This is an important concept to understand when reading the Bible. God has spoken. The Bible is not subject to your opinion, or mine. Those who read Scripture must submit themselves to what God has said.

The technical science of studying the Bible is called Hermeneutics (Gk. hermeneuo, translate, interpret).  The practical science of studying the Bible is to ask God the Holy Spirit to illuminate understanding. Let ever Christian pray with the Psalmist, “Open thou mine eyes, that I may behold wondrous things out of thy law” (Psalm 119:18).

When the heart is totally submissive to the Word of God, no matter how challenging or convicting it may be, there will be an answer of peace given.

Joseph was able to speak with authority, and say that the two dreams are one dream with profound meaning. Egypt was going to experience seven years of amazing prosperity, followed by seven difficult years of economic hardship.

    26 The seven good kine [cattle] are seven years; and the seven good ears are seven years: the dream is one.

    27 And the seven thin and ill-favored kine that came up after them are seven years; and the seven empty ears blasted with the east wind shall be seven years of famine.

The Second Dream Divinely Interpreted

What God will Do: Genesis 41:28-32

     28 This is the thing which I have spoken unto Pharaoh: What God is about to do he sheweth unto Pharaoh.

The reason why God shewed unto Pharaoh what He was about to do, was because the Lord is full of grace and mercy. The Lord wanted Pharaoh, and each succeeding generation to know spiritual truth, including the following facts.

First, God is sovereign. God controls the earth, including its climate. This divine perspective is often forgotten by men who think that man can control the weather. Oh how arrogant and foolish humans are. Godless people dismiss the Creator, and pretend they can make the climate change. Their foolish thinking is compounded by thinking they must do something in order to change the world, or it will be destroyed within a predicted time frame.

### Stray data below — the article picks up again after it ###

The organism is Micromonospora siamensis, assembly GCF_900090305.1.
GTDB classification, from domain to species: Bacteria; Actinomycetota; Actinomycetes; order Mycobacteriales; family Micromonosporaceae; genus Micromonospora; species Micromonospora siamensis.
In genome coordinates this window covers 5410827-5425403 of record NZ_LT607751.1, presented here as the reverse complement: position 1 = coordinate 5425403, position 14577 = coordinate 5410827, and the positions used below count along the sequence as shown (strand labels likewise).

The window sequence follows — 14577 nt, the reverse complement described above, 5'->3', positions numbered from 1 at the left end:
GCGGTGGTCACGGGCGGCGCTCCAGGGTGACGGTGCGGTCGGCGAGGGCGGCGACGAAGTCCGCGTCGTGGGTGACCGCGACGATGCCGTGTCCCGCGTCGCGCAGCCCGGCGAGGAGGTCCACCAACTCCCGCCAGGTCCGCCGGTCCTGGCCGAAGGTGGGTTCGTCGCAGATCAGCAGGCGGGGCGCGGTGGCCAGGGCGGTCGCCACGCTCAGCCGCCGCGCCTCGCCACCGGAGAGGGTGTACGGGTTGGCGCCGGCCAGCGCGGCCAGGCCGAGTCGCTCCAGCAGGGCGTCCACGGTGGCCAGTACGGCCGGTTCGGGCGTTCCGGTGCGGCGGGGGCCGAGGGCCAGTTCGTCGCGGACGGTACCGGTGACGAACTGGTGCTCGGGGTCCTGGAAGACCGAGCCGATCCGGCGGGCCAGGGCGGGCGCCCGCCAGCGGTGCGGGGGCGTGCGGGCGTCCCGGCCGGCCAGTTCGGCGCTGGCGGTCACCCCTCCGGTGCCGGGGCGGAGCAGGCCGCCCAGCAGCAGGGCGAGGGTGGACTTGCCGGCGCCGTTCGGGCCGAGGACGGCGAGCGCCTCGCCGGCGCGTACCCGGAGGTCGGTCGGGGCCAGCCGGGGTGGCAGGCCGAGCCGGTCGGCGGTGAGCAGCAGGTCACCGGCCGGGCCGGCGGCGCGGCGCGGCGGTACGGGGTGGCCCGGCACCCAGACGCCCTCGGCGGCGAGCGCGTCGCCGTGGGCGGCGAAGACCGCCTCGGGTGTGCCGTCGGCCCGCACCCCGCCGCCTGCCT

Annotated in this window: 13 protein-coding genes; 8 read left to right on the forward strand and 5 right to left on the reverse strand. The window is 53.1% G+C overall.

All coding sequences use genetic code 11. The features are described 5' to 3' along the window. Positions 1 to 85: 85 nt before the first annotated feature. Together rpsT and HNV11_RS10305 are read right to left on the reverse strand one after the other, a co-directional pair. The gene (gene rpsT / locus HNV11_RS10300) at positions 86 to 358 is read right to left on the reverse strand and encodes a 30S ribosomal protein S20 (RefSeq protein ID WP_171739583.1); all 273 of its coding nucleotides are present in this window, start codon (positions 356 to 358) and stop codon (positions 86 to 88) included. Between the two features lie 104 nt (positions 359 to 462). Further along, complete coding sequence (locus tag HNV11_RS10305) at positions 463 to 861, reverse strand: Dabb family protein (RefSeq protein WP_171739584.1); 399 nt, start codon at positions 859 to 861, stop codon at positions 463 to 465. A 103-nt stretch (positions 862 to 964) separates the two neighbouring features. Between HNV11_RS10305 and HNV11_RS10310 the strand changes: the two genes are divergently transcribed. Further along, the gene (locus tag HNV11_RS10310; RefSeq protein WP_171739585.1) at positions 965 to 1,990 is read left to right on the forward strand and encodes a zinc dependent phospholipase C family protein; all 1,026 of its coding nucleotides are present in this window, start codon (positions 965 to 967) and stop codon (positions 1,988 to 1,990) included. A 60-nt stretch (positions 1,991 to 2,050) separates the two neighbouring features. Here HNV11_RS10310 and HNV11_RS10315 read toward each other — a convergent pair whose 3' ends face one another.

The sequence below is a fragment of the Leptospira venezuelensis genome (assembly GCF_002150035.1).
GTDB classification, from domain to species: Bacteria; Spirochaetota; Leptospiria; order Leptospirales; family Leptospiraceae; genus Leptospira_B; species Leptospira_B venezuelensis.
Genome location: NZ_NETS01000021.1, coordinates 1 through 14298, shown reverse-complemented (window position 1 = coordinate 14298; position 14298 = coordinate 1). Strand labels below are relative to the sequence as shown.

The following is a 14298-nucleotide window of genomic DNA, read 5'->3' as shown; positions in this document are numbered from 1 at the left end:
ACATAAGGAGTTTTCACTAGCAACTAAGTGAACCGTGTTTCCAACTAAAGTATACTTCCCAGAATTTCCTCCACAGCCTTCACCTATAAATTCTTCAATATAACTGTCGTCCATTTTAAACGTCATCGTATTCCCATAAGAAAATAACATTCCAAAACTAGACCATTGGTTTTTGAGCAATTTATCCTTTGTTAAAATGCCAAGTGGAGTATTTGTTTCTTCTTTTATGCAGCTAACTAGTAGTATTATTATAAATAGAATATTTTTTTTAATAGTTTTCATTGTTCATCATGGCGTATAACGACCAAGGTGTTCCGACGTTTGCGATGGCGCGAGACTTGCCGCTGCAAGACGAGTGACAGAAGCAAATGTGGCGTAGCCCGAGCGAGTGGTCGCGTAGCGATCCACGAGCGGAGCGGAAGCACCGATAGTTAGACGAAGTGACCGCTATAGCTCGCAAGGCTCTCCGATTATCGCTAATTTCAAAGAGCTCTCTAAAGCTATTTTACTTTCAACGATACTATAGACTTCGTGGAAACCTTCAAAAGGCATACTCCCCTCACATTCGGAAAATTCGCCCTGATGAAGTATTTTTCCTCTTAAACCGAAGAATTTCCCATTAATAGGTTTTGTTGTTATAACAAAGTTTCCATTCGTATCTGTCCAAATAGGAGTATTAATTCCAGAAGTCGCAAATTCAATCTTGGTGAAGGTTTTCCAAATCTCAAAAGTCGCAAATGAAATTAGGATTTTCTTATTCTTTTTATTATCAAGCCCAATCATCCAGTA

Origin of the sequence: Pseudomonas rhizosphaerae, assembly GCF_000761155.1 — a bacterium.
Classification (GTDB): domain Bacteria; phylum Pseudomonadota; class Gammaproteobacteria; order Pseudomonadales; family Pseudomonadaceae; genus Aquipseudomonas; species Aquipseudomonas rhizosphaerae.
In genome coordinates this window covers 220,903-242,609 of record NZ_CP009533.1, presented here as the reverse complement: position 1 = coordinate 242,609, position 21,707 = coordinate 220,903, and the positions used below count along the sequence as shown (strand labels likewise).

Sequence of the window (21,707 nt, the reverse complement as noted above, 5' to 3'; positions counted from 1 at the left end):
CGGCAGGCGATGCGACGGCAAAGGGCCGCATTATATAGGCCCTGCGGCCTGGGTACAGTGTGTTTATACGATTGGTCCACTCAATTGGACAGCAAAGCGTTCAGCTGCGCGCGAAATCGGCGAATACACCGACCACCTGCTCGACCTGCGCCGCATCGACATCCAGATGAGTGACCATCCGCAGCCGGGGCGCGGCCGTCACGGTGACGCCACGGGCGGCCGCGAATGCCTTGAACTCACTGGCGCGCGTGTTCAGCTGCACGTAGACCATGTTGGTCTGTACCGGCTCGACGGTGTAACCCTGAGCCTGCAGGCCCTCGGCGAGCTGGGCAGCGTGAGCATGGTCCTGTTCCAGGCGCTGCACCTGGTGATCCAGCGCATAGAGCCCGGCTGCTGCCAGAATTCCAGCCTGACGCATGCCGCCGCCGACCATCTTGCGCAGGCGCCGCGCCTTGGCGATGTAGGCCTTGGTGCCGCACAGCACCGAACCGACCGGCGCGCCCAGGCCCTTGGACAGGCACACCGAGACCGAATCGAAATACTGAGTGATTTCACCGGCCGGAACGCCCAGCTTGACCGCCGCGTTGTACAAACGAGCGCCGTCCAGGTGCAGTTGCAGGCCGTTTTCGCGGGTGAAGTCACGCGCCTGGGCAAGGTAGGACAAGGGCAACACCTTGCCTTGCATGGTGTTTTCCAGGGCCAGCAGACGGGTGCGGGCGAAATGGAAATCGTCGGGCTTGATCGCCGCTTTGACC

In the year 2006, former Vice President of the United States, Al Gore, predicted the world would end in ten years because of climate change. Many people believed his nonsense.

In the year 2019, on January 22, Congress woman Ocasio-Cortez, age 29, predicts the world will end in twelve years unless Americans do not overthrow the government, destroy the capitalistic economic system, give her, and her political party, complete control over every facet of daily life, and embrace her Green Deal.

The arrogance of the old and the young is breath-taking. They want to be God. But God will not surrender His sovereignty. He will control the climate, not man. He will control all of nature, not government.

Second, God is a personal God. God has not withdrawn from His creation. He is intimately involved in our lives. Jesus said that not even a sparrow can fall on the ground without the Father (Matt. 10:29). Jesus said the very hairs of our head are numbered. God is looking after each and every person on the planet. He who can name the trillions of stars, knows you and me by name as well.

Third, God is an omniscient God. God knows the past, the present, and the future. Such knowledge is incomprehensible to us. For those who believe in God, there is great comfort. We might not know what the future holds, but we know the One who holds the future, and hearts are at peace.

29 Behold, there come seven years of great plenty throughout all the land of Egypt:

30 And there shall arise after them seven years of famine; and all the plenty shall be forgotten in the land of Egypt; and the famine shall consume the land;

31 And the plenty shall not be known in the land by reason of that famine following; for it shall be very grievous.

32 And for that the dream was doubled unto Pharaoh twice; it is because the thing is established by God, and God will shortly bring it to pass.

“Pharaoh, the thing is established. God will bring it to pass. Your future is certain. Your salvation is secure. Embrace the Lord. It is no secret what God will do.”

“The chimes of time ring out the news
Another day is through,
Some one slipped and fell,
Was that someone you?

You may have longed for added strength
Your courage to renew
Do not be disheartened
I have news for you.

It is no secret what God can do,
What he has done for others,
He’ll do for you.

With arms wide open,
He’ll pardon you
It is no secret what God can do.

There is no night, for in His light
You’ll never walk alone.
You’ll always feel at home wherever you may roam,

There is no power can conquer you,
While God is on your side.
Take Him at His promise,
Don’t run away and hide.

It is no secret what God can do,
What he has done for others,
He’ll do for you.

With arms wide open,
He’ll pardon you.
It is no secret what God can do…

Stuart Hamblen